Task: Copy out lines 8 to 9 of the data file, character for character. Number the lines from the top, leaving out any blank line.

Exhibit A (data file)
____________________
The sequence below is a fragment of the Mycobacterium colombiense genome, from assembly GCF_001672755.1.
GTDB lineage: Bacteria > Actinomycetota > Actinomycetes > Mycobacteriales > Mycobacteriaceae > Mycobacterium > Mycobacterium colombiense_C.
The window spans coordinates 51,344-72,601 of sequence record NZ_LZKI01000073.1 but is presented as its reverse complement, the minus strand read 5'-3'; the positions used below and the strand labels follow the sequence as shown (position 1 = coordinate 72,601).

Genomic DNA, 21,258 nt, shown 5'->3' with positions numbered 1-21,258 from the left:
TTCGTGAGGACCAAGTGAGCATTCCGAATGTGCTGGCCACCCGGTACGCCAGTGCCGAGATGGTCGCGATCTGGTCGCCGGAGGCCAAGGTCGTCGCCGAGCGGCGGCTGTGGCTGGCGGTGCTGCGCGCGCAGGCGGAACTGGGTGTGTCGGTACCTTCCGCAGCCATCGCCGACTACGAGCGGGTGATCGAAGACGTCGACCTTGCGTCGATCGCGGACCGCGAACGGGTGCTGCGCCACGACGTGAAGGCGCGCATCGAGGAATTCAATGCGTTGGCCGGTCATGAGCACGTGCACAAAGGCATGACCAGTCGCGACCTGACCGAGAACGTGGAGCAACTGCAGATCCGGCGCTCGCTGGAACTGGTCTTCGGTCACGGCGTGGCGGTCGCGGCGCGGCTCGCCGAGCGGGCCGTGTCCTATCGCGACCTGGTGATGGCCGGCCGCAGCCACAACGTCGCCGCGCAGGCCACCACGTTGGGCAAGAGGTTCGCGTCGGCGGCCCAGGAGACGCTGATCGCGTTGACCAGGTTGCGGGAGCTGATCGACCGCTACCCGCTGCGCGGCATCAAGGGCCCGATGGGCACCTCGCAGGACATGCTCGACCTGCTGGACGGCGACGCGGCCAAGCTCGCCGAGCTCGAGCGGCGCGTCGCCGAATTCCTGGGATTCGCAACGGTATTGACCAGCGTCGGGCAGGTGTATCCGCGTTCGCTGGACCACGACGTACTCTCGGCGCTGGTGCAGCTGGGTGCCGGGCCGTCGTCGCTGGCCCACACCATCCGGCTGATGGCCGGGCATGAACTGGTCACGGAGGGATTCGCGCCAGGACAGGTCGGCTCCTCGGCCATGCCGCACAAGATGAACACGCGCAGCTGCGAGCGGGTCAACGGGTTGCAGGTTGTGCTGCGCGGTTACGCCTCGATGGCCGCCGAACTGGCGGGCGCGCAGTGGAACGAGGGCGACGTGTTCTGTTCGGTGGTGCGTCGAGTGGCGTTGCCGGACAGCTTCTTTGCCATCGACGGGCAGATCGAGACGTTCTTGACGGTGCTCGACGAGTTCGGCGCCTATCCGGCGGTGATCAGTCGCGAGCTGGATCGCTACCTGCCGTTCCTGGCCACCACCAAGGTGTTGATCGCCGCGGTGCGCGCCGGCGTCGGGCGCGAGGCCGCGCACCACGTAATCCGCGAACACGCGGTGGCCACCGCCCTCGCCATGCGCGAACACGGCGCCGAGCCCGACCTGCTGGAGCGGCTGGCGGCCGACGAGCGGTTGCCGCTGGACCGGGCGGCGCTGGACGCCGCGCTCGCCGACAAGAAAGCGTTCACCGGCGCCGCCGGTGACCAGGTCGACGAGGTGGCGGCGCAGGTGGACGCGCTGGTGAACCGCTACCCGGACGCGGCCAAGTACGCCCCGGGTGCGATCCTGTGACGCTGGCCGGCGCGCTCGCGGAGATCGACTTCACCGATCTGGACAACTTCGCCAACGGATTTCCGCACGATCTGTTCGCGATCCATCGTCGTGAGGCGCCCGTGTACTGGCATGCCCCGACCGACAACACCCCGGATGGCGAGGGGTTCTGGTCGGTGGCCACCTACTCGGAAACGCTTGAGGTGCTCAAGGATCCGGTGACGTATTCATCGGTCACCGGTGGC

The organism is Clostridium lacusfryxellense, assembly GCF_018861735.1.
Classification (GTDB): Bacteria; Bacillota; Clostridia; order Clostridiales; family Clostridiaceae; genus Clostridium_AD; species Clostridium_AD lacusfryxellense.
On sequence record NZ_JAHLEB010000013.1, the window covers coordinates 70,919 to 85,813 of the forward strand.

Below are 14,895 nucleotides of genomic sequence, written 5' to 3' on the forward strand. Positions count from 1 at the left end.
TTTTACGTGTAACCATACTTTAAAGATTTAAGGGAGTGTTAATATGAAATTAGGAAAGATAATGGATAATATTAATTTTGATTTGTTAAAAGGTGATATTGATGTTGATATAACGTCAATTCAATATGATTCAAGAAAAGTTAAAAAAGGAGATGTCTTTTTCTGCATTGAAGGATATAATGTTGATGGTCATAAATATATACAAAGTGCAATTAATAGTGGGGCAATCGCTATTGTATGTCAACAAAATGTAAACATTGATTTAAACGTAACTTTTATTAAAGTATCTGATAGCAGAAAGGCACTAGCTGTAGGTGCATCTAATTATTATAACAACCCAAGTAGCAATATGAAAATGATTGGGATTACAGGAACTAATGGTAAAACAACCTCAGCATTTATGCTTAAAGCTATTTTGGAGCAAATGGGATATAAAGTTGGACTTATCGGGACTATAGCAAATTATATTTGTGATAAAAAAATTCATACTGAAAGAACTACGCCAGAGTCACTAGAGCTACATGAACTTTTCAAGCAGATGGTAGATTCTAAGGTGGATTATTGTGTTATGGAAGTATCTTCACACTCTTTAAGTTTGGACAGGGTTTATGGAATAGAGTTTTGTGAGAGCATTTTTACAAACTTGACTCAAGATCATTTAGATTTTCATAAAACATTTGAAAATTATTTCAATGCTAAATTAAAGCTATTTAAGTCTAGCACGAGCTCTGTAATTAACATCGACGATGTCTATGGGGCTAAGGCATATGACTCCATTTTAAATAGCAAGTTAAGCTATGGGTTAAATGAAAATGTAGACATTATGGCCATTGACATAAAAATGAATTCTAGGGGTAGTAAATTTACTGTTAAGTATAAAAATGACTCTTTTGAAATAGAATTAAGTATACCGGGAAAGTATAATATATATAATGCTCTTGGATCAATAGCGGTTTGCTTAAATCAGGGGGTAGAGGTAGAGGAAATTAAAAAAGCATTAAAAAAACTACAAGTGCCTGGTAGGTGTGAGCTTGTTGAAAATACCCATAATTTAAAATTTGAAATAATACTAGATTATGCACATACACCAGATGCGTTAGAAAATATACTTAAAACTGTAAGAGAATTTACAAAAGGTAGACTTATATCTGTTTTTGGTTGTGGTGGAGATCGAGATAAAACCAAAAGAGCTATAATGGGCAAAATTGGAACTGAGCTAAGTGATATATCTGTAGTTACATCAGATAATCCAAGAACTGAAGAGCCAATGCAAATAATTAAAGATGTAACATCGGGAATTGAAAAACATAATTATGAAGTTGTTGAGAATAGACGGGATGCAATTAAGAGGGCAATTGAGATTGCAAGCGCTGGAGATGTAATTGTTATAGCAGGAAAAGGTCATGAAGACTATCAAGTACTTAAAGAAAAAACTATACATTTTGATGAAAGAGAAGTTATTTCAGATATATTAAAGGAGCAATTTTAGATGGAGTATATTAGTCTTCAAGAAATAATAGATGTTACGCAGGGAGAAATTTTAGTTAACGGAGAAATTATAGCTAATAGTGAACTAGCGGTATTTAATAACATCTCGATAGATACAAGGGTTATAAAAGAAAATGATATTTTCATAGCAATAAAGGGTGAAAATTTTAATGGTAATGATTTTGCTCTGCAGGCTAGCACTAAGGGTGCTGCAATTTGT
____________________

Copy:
On sequence record NZ_JAHLEB010000013.1, the window covers coordinates 70,919 to 85,813 of the forward strand.

Below are 14,895 nucleotides of genomic sequence, written 5' to 3' on the forward strand. Positions count from 1 at the left end.